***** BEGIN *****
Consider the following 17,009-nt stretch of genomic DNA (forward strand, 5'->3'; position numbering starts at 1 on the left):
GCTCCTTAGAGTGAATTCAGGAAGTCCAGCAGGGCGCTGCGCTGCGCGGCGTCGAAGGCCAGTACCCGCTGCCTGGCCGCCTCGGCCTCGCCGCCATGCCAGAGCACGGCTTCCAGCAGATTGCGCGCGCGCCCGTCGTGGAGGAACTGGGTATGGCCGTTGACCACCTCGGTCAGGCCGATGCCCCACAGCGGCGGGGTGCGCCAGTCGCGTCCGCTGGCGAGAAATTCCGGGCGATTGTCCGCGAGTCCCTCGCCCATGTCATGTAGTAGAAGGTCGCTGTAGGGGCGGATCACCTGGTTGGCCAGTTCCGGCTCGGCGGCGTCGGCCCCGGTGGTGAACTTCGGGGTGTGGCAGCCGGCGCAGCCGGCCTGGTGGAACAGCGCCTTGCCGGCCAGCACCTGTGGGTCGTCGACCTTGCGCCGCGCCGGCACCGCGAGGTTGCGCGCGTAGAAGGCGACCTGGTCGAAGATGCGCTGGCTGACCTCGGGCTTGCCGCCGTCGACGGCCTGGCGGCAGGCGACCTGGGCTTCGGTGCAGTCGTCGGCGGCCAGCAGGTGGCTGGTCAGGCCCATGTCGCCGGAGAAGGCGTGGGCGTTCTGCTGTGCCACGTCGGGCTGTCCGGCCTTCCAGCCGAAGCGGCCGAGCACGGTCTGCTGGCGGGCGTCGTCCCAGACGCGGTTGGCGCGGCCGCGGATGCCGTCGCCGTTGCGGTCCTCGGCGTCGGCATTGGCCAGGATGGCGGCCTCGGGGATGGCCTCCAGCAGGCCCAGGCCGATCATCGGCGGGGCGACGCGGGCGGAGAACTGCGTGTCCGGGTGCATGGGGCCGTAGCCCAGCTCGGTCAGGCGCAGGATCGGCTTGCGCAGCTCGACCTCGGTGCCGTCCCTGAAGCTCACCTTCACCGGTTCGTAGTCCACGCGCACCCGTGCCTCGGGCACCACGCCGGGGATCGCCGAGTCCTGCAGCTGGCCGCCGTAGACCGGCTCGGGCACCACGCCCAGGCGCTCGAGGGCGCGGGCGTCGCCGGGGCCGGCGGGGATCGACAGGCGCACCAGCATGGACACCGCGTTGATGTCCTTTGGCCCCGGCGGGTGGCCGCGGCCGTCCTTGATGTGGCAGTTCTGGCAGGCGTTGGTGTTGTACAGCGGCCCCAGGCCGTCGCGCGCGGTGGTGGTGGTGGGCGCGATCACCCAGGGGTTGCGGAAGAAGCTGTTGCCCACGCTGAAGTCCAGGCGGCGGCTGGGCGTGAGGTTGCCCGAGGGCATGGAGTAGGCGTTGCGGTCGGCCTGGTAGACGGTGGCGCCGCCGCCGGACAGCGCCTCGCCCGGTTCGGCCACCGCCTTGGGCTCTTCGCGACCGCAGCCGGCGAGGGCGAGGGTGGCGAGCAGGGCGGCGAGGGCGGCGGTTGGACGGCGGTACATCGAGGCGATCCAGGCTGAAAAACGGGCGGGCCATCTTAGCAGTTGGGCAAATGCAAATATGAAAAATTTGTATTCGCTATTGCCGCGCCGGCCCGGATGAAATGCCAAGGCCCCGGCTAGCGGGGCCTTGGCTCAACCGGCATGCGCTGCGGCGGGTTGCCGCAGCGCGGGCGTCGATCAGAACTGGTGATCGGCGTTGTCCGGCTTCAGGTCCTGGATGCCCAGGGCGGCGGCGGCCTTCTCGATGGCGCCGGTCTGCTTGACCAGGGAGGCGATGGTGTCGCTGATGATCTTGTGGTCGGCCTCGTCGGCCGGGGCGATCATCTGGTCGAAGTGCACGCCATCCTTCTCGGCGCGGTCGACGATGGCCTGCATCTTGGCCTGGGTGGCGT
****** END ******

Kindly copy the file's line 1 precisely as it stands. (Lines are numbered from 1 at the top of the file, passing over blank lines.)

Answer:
Consider the following 17,009-nt stretch of genomic DNA (forward strand, 5'->3'; position numbering starts at 1 on the left):